Six Films About the Beatles

By Matt Prigge
Add Comment Add Comment | Comments: 0 | Posted Oct. 12, 2010

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A Hard Day’s Night (1964): For the Greatest Band Ever™, the Fab Four are an awfully underrepresented presence in the annals of the biopic. That may be because people have access to the real deal—sort of. Brilliantly avoiding the Elvis-movie path, Richard Lester’s whirling dervish starred the Beatles as themselves, living their hectic, mob-fueled life. Well, a heavily scripted version of it, anyway. The real deal, featuring a lot more calm times and smoking, was captured by the Maysles Brothers in a doc currently retailing as The First U.S. Visit.

Birth of the Beatles (1979): Before being tapped to close out the Star Wars trilogy, director Richard Marquand recreated the Beatles’ teeth-cutting days, with music supplied by the famous Beatles tribute band Rain and the only major technical advising coming from ousted drummer Pete Best. The Beatles tried to have it killed. They didn’t, but it only played America on TV screens.

The Hours and Times (1991): Lennon told Playboy that nothing was consummated during his four-day Barcelona trip with Brian Epstein, their not-so-privately homosexual manager. That didn’t stop director Christopher Münch from making this speculative account, a black-and-white, minimalist affair in which the two go so far as to kiss in a tub.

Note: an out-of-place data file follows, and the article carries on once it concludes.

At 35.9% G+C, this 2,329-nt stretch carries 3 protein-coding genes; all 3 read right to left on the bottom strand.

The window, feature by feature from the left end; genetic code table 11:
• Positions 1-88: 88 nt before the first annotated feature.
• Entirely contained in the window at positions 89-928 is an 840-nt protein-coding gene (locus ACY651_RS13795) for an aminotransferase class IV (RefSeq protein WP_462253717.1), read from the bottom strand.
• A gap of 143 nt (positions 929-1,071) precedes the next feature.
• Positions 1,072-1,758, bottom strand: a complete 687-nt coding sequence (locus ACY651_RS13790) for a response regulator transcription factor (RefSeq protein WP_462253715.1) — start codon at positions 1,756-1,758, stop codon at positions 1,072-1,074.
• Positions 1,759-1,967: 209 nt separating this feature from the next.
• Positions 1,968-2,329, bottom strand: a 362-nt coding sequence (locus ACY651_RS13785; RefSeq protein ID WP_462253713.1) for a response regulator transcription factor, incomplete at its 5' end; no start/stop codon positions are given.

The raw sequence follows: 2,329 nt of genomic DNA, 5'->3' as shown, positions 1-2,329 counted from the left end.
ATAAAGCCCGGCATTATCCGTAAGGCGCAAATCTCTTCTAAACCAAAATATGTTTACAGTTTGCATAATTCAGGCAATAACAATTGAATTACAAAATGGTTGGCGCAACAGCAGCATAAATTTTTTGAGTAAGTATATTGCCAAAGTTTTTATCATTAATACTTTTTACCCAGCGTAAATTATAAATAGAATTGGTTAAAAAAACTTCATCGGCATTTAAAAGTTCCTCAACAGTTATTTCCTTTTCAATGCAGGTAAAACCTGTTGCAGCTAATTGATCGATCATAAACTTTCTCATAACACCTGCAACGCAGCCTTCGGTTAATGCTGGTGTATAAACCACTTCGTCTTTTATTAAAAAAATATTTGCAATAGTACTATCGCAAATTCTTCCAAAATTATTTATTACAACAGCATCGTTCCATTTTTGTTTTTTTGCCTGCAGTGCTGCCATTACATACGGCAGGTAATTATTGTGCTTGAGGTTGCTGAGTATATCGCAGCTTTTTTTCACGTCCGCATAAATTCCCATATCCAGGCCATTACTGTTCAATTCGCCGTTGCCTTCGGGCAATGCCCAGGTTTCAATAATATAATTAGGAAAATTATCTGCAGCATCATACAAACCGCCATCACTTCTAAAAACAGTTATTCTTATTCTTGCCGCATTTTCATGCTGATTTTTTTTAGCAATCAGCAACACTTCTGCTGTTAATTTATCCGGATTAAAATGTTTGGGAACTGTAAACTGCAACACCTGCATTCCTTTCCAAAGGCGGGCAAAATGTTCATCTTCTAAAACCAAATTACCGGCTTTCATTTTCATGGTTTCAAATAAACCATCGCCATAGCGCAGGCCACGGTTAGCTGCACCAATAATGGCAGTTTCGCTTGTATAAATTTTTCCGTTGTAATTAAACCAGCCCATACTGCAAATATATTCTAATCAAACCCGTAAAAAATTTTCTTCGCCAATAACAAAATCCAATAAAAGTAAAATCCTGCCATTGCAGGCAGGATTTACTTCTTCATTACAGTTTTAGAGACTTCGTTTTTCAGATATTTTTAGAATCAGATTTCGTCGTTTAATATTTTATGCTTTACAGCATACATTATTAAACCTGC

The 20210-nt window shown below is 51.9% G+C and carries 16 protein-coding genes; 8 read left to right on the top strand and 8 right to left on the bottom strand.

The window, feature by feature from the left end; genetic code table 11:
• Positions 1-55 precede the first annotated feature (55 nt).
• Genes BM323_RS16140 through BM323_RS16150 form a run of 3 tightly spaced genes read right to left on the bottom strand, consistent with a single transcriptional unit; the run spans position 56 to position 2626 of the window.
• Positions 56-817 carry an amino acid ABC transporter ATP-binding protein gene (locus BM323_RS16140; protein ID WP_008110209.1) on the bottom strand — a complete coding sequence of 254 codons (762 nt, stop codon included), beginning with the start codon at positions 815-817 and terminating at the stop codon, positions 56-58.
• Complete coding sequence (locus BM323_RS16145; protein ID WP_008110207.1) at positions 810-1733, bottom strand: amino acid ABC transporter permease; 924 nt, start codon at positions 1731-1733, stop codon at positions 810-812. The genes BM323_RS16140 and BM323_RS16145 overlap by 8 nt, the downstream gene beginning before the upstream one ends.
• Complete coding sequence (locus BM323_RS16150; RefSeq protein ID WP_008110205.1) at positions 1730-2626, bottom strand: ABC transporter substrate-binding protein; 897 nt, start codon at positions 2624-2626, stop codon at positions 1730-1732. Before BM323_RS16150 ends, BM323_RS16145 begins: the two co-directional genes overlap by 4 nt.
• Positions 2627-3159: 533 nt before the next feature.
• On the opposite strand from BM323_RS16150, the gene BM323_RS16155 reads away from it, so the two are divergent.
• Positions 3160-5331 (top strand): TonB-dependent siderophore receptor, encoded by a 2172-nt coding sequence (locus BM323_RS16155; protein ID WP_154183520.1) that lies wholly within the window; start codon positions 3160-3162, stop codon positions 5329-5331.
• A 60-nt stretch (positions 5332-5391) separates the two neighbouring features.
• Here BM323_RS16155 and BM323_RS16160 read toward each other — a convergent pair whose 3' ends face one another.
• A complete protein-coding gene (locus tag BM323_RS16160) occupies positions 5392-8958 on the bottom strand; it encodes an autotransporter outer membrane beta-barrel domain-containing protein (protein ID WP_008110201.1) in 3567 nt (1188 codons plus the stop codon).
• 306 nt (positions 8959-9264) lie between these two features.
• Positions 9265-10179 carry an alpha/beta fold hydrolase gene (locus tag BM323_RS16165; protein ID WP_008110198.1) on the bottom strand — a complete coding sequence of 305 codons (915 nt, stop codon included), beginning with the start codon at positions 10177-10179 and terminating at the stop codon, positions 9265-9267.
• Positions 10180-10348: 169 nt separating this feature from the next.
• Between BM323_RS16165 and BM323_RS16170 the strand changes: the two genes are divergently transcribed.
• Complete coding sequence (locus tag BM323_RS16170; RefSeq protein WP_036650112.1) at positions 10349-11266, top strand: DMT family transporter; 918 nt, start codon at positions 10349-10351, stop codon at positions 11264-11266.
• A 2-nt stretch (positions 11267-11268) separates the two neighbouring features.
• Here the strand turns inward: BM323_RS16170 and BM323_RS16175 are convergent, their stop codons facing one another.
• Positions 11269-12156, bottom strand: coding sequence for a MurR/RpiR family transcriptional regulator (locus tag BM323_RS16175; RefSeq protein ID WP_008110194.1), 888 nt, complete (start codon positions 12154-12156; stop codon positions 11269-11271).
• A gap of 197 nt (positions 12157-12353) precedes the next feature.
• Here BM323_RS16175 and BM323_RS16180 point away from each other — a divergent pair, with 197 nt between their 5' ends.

Backbeat (1994): Ian Hart was such an uncanny Lennon in The Hours and Times that he returned for this more conventional biopic concerning the Beatles’ Hamburg days, specifically Lennon’s doomed relationship with doomed crap guitarist Stu Sutcliffe (Stephen Dorff, aptly oily).

Nowhere Boy (2009): Of course, if you wanted a real piece of art about Lennon’s traumatizing relationship with his flaky mother, you’d do better to dust off your copy of Plastic Ono Band.

Yellow Submarine (2012?): The Beatles only contributed a couple never-released songs and three minutes at the end to the original psychedelic toon, and they’ll have even less to do with Robert Zemeckis’ latest work of titanic importance. But hey, Look Around You’s Peter Serafinowicz as Paul!

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